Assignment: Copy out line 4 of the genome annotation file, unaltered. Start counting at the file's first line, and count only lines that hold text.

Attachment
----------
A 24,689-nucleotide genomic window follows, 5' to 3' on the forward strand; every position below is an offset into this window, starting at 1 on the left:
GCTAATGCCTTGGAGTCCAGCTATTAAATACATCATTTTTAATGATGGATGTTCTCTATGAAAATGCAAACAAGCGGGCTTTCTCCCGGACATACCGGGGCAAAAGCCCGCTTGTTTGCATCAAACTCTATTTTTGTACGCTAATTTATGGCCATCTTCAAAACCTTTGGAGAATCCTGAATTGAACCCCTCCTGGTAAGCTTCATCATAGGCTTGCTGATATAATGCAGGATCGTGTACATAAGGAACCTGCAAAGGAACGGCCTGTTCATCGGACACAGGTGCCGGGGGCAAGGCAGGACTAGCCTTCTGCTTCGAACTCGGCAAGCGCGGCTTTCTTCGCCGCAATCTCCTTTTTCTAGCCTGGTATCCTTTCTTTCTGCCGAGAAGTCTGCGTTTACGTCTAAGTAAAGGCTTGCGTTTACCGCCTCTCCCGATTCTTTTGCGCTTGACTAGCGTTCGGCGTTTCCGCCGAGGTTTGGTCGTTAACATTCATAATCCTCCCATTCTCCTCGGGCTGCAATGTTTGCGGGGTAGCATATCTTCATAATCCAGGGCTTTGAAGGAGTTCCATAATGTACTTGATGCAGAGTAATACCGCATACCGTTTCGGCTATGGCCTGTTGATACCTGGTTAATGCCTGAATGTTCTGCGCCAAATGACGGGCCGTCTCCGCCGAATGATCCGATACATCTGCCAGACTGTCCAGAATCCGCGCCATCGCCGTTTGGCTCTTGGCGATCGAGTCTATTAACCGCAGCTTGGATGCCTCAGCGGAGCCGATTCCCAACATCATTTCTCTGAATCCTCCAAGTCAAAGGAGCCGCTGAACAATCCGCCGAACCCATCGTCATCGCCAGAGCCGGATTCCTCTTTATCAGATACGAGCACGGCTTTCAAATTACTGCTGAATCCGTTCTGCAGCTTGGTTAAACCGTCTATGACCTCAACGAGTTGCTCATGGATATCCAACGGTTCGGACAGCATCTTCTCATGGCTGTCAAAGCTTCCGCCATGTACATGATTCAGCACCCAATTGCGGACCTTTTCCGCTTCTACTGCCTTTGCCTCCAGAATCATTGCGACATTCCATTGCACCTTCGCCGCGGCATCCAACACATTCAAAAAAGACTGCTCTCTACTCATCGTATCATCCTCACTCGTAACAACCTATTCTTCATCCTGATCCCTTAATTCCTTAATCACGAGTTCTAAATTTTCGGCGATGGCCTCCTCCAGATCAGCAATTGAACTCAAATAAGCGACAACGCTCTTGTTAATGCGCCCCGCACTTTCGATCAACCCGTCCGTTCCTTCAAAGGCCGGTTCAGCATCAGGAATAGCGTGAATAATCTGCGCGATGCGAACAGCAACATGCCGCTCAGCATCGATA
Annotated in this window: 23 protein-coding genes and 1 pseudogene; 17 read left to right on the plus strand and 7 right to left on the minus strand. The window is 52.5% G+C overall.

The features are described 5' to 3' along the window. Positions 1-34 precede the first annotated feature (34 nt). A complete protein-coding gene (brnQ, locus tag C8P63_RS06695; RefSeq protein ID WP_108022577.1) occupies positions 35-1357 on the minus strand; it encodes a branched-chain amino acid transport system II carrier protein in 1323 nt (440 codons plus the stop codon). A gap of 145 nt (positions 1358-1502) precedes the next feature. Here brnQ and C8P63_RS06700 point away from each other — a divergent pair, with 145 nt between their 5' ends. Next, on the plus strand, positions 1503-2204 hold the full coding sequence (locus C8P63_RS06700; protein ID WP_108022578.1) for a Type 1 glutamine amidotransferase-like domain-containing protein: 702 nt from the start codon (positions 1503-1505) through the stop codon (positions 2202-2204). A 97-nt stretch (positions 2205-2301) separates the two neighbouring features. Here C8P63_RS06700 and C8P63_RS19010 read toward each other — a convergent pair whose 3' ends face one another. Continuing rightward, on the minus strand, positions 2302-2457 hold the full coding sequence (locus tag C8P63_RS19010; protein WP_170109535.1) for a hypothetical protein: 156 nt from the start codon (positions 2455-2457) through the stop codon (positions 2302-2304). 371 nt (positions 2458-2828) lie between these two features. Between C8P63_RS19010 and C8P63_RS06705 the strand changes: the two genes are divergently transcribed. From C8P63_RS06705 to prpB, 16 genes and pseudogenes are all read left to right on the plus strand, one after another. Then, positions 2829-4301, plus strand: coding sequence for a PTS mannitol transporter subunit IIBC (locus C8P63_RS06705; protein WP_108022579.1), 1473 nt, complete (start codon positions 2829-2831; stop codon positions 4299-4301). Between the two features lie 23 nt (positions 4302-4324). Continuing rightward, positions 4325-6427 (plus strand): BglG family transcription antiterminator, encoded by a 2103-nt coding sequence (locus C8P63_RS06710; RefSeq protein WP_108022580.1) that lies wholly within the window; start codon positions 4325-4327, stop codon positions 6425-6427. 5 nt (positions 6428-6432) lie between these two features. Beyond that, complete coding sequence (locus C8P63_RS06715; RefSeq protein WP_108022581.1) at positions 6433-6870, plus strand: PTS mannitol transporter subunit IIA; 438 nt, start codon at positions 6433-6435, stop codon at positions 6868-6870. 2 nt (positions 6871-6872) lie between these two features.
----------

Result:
The features are described 5' to 3' along the window. Positions 1-34 precede the first annotated feature (34 nt). A complete protein-coding gene (brnQ, locus tag C8P63_RS06695; RefSeq protein ID WP_108022577.1) occupies positions 35-1357 on the minus strand; it encodes a branched-chain amino acid transport system II carrier protein in 1323 nt (440 codons plus the stop codon). A gap of 145 nt (positions 1358-1502) precedes the next feature. Here brnQ and C8P63_RS06700 point away from each other — a divergent pair, with 145 nt between their 5' ends. Next, on the plus strand, positions 1503-2204 hold the full coding sequence (locus C8P63_RS06700; protein ID WP_108022578.1) for a Type 1 glutamine amidotransferase-like domain-containing protein: 702 nt from the start codon (positions 1503-1505) through the stop codon (positions 2202-2204). A 97-nt stretch (positions 2205-2301) separates the two neighbouring features. Here C8P63_RS06700 and C8P63_RS19010 read toward each other — a convergent pair whose 3' ends face one another. Continuing rightward, on the minus strand, positions 2302-2457 hold the full coding sequence (locus tag C8P63_RS19010; protein WP_170109535.1) for a hypothetical protein: 156 nt from the start codon (positions 2455-2457) through the stop codon (positions 2302-2304). 371 nt (positions 2458-2828) lie between these two features. Between C8P63_RS19010 and C8P63_RS06705 the strand changes: the two genes are divergently transcribed. From C8P63_RS06705 to prpB, 16 genes and pseudogenes are all read left to right on the plus strand, one after another. Then, positions 2829-4301, plus strand: coding sequence for a PTS mannitol transporter subunit IIBC (locus C8P63_RS06705; protein WP_108022579.1), 1473 nt, complete (start codon positions 2829-2831; stop codon positions 4299-4301). Between the two features lie 23 nt (positions 4302-4324). Continuing rightward, positions 4325-6427 (plus strand): BglG family transcription antiterminator, encoded by a 2103-nt coding sequence (locus C8P63_RS06710; RefSeq protein WP_108022580.1) that lies wholly within the window; start codon positions 4325-4327, stop codon positions 6425-6427. 5 nt (positions 6428-6432) lie between these two features. Beyond that, complete coding sequence (locus C8P63_RS06715; RefSeq protein WP_108022581.1) at positions 6433-6870, plus strand: PTS mannitol transporter subunit IIA; 438 nt, start codon at positions 6433-6435, stop codon at positions 6868-6870. 2 nt (positions 6871-6872) lie between these two features.